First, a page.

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    Police, Military Tied to Norway's 'Largest-Ever' Weapons Scandal

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    Nearly 70 people, including military officials and police officers, have been charged for illegally trading in arms, after over 2,000 firearms were seized from a series of stashes across the country.

    The Norwegian police have disclosed the results of "Operation Bonanza", a four-year investigation into illegal weapons sales that was launched in 2015, when an exceptionally large amount of firearms was seized in Telemark County, Norwegian broadcaster NRK reported.

    In total, the police have found at least 2,361 weapons, many of them military-grade, in what has been dubbed the largest-ever case of illegal arms in Norway. The "trophies" include machine guns used by the police for special missions, revolvers, automatic weapons, and even a recoil-free gun that can be used against armoured vehicles. The seizures, the largest of which counted as many as 600 weapons, occurred at undisclosed locations across Norway.

    While some of the seizures and subsequent arrests involved licensed weapons collectors, others involved military personnel and the police themselves. The probe revealed "deficient routines" for handling weapons by the Norwegian police and defence, Lena Reif of the South East Police District said.

    For example, only 122 weapons were registered by the military as destroyed.

    "Collectors and traders have taken advantage of loopholes and weaknesses in the police's own weapons management", Reif explained. In some cases, weapons were written off after their fictitious "destruction".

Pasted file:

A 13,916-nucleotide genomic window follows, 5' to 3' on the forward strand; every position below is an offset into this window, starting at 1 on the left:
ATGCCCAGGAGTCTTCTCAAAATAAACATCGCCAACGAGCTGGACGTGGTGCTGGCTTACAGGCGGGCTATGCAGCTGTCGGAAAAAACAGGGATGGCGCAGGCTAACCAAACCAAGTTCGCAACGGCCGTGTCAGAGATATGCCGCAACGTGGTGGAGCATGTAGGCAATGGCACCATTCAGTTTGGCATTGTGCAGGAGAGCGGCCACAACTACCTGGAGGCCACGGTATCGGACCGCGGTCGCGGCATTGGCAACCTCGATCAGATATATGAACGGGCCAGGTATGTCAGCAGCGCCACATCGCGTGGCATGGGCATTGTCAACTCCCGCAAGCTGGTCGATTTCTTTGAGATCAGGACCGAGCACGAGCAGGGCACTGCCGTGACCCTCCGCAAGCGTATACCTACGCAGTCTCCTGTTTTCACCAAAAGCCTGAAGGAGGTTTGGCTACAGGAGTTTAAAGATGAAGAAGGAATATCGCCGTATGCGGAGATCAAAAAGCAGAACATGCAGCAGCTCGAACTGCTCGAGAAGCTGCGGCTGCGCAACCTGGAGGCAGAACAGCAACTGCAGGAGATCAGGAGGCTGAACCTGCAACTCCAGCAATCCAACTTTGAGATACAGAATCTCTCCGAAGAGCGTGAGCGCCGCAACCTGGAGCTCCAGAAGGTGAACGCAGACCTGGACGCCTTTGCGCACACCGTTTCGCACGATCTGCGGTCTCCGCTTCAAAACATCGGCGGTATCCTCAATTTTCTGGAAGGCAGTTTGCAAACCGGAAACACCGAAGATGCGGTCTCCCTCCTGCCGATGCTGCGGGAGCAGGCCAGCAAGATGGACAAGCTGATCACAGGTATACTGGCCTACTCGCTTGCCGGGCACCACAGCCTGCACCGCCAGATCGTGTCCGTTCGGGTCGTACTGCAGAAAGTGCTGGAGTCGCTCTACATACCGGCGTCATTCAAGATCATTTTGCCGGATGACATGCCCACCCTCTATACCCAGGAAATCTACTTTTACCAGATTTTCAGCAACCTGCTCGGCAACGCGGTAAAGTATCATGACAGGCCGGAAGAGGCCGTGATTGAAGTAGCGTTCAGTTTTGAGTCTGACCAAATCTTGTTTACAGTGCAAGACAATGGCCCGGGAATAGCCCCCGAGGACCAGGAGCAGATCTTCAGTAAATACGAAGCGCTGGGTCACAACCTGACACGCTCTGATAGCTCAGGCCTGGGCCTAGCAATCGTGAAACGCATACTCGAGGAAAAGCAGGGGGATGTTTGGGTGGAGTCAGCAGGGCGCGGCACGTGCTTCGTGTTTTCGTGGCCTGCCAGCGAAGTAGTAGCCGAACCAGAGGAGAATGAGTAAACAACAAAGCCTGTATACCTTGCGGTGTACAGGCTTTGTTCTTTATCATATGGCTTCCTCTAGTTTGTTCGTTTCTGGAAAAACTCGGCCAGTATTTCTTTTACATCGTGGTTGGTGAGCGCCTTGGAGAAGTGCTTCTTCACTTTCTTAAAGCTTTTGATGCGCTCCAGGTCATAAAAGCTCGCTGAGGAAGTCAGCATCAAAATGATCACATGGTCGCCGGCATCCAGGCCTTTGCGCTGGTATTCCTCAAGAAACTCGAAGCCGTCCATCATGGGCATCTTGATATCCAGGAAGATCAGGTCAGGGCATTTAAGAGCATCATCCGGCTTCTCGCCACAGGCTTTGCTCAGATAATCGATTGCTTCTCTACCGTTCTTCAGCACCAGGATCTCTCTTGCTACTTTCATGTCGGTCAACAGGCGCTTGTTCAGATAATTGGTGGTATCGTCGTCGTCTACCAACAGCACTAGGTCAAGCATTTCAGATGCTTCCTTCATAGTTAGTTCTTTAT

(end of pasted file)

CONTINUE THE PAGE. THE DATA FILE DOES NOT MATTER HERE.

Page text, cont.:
READ MORE: Norway Cannot Be Defended, Top Brass Admits

    Some of the weapons seized were earmarked for markets abroad, as some were even tagged with prices in euros.

    So far, "Operation Bonanza" has resulted in charges against 67 people, ranging from "collectors who have a genuine interest in weapons" to hardened criminals and cases where the investigators were "unable to determine the motivation for acquiring weapons", according to Skule Worpvik, the leader of the special investigation.

    As the case unfolded, 17 people have been convicted. In the aftermath of "Operation Bonanza", the military reportedly "changed its routines" for destroying weapons, while police districts are in the process of tightening their own weapons management.

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    arms control, military, police, weapons, Scandinavia, Norway
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